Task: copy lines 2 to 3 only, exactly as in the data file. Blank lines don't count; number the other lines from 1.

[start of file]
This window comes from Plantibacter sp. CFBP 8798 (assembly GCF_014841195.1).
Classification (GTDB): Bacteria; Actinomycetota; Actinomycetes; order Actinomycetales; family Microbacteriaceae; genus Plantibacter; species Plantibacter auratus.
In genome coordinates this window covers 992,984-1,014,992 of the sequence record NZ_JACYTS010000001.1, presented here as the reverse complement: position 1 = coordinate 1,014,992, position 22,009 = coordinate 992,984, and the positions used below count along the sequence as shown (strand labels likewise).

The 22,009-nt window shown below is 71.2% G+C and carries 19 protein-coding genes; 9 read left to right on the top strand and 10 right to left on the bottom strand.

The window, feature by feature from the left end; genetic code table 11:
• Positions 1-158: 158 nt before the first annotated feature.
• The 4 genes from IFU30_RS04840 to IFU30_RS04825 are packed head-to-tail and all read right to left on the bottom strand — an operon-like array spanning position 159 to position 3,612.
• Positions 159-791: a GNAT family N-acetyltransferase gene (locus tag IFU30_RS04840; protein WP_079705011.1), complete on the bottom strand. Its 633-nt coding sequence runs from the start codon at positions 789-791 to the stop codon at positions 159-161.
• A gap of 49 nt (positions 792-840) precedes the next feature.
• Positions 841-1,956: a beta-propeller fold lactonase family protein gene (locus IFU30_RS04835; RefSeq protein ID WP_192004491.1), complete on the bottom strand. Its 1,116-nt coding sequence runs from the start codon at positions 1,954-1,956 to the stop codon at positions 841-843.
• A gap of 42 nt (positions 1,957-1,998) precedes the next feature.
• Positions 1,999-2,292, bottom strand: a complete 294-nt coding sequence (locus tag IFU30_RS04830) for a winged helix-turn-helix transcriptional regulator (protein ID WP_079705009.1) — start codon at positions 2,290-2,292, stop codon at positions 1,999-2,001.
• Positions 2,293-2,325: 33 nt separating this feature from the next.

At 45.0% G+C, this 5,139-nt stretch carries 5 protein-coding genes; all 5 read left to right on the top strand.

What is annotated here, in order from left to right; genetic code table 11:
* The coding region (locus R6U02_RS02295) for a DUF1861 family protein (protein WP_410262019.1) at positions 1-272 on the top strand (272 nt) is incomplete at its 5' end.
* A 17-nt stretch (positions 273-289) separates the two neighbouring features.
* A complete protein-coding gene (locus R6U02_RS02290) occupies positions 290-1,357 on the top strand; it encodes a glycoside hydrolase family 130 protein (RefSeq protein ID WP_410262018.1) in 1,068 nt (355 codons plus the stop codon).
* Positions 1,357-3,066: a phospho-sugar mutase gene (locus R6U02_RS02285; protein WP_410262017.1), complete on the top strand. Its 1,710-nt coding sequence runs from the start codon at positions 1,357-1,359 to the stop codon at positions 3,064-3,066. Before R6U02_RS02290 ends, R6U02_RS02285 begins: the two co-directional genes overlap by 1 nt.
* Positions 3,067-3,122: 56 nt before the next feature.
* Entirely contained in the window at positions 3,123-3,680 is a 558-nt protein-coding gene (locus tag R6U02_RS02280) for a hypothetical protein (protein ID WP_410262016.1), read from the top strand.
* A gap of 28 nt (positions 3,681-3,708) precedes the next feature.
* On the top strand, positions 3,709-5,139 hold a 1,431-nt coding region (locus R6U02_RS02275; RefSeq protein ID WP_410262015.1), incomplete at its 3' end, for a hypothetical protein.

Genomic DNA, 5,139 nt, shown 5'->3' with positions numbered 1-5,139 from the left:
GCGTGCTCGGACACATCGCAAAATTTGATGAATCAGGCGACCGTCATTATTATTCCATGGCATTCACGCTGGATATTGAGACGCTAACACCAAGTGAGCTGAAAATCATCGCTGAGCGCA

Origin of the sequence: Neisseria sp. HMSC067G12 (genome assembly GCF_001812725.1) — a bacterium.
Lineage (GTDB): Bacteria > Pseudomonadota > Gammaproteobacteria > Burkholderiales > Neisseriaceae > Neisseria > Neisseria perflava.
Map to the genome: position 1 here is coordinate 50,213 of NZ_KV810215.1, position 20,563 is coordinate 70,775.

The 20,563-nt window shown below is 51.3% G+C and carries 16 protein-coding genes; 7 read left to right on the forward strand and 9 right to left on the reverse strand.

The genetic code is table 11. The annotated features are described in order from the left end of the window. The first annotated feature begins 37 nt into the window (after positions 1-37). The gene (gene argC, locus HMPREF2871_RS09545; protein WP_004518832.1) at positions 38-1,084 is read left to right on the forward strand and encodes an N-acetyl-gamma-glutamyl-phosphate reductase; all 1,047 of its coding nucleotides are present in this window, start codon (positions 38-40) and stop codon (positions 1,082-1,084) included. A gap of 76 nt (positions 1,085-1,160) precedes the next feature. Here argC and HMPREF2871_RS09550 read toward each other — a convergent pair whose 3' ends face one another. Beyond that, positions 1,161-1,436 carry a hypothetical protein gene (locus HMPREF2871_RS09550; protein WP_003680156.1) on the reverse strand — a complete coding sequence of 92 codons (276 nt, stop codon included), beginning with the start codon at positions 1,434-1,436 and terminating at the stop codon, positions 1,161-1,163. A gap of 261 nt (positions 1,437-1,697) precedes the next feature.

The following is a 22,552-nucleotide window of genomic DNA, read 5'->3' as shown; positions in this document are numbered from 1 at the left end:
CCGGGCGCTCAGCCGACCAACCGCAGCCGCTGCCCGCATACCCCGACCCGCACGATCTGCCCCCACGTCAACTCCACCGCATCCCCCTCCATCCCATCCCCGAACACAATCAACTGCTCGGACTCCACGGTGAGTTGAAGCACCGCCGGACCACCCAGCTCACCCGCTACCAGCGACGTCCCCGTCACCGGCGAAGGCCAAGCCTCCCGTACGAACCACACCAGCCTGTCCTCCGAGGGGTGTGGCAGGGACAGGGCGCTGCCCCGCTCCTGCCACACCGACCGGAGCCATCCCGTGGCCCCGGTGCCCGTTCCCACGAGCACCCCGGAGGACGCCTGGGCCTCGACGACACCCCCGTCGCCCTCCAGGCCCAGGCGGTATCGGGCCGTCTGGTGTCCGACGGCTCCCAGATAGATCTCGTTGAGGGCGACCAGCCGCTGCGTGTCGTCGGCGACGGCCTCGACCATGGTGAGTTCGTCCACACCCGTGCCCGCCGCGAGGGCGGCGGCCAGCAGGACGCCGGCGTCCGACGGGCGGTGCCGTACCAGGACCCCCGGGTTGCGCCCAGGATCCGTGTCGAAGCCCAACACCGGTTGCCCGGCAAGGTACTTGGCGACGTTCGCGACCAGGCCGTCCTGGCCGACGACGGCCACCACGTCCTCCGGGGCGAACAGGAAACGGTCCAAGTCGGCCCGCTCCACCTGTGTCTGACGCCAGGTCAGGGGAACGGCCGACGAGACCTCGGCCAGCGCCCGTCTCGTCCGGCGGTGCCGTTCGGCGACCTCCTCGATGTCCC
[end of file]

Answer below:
Classification (GTDB): Bacteria; Actinomycetota; Actinomycetes; order Actinomycetales; family Microbacteriaceae; genus Plantibacter; species Plantibacter auratus.
In genome coordinates this window covers 992,984-1,014,992 of the sequence record NZ_JACYTS010000001.1, presented here as the reverse complement: position 1 = coordinate 1,014,992, position 22,009 = coordinate 992,984, and the positions used below count along the sequence as shown (strand labels likewise).